Genetic Susceptibility Genes

A relatively new area of cancer genetics has emerged, involving exploring the question of genetic susceptibility (i.e., given the same level of exposure, why are only certain individuals at risk?). Several genes important in the detoxification of chemical carcinogens are polymorphic in the population, with certain variants resulting in a reduced capacity to metabolize carcinogens; these individuals may be at a higher risk of developing cancer.102 Recent studies have explored whether the germline absence of certain genes (e.g., glutathione-S transferase M1, T1), as well as possession of genes that may provide less capability of detoxification (e.g., slow N-acetyltransferase-2 (NAT2) genotype, GSTPi valine variant), may be important risk factors for childhood acute leukemia. Davies et al.,103 in a molecular study of 232 White children with AML, found an overrepresen-tation of the GSTM1 null genotype among cases with M3 (82 percent) and M4 (72 percent) myeloid leukemia when compared to population controls (47 percent). Another study by Krajinovic et al.104 of 176 children with ALL reported a higher frequency of the NAT2 slow acetylation genotype when compared to 306 healthy controls (OR = 1.5, 95 percent CI = 1.0 to 2.2). This same group had previously reported a higher frequency of the GSTM1 null genotype and CYP1A1*2A genotype among cases compared with controls.105 Infante-Rivard et al.106 recently explored gene-environment interactions in 123 children with ALL and found a statistically significant interaction between specific pesticide exposures and the CYP1A1m1 and CYP1A1m2 genotypes. These explorations of gene-gene and gene-environment interactions may be very important. One of the difficulties in conducting these studies, however, is the potential lack of statistical power due to diminishing numbers of cases in stratified cells. With the additional power of meta-analyses (statistically combining results of studies on the same topic), characterization of genotypes that may be important in the development of childhood leukemia is possible.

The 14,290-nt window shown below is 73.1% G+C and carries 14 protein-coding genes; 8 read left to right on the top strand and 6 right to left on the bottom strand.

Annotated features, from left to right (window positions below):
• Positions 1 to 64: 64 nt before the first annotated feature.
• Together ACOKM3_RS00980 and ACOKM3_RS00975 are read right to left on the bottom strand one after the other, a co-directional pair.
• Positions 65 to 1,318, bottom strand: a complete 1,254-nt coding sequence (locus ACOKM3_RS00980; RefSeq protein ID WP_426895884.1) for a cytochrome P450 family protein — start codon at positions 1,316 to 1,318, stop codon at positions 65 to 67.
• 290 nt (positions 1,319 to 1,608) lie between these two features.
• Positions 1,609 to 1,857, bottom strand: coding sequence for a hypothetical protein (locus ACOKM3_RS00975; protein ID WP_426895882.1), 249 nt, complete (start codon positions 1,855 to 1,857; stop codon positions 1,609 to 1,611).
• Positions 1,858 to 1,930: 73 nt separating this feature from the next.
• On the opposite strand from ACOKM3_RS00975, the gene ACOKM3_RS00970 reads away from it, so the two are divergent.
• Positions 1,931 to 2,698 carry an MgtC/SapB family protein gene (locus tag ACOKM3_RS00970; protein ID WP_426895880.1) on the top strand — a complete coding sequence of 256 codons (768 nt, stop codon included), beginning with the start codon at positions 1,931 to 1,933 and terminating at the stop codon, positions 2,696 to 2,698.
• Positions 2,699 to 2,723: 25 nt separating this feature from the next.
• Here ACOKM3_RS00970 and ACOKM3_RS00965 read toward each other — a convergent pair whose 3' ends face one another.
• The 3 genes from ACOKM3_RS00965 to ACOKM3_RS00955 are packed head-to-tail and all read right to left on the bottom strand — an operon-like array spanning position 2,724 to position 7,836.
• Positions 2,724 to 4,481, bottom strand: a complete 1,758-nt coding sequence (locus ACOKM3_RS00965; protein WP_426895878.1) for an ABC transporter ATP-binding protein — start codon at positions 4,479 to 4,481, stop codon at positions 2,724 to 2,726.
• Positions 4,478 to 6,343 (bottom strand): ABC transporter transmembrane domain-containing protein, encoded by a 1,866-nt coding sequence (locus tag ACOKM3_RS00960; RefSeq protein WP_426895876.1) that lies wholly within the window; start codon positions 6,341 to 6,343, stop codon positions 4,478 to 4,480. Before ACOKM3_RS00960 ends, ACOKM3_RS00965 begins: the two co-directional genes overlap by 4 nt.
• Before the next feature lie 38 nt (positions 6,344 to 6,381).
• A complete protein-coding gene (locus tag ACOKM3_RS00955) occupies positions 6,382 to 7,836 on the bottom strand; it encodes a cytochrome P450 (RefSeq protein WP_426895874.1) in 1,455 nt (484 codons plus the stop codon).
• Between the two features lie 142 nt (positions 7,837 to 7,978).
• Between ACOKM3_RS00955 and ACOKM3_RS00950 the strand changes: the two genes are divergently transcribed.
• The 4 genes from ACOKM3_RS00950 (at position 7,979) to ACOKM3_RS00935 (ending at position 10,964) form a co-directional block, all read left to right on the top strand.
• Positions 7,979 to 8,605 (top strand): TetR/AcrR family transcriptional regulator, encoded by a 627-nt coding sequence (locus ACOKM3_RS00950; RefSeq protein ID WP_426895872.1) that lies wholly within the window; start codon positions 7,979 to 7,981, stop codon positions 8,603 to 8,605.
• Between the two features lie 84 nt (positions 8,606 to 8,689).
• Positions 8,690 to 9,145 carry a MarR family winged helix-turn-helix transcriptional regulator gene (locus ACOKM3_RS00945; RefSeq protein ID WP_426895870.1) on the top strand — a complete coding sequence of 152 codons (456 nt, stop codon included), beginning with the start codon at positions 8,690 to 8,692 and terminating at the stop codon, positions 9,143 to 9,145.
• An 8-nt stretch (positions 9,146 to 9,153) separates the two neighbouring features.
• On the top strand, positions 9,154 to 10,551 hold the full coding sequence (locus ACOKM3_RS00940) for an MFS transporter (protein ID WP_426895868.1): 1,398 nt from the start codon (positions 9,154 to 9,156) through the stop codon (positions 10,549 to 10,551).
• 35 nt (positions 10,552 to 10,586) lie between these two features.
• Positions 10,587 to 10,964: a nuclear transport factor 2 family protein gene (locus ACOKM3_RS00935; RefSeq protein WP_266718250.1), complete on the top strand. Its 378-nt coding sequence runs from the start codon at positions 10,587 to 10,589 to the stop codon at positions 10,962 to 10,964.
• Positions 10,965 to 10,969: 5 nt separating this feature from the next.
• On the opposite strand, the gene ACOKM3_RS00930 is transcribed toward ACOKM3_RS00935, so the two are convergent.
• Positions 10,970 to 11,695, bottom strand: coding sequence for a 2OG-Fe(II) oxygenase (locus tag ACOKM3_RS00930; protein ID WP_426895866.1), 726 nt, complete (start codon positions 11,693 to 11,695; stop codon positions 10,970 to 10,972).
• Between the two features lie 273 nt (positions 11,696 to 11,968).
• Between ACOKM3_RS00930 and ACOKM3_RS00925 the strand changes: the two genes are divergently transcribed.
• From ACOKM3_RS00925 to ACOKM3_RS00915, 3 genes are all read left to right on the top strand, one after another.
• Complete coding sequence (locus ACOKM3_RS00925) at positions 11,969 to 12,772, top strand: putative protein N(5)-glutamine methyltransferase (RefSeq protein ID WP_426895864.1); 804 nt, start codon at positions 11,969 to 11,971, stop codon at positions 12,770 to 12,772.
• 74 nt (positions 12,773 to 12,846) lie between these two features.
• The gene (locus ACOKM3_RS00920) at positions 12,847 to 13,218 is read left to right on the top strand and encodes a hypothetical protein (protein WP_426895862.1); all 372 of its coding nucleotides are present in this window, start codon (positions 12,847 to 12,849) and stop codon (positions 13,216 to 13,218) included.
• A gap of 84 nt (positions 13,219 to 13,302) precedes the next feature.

10 Ways To Fight Off Cancer

10 Ways To Fight Off Cancer

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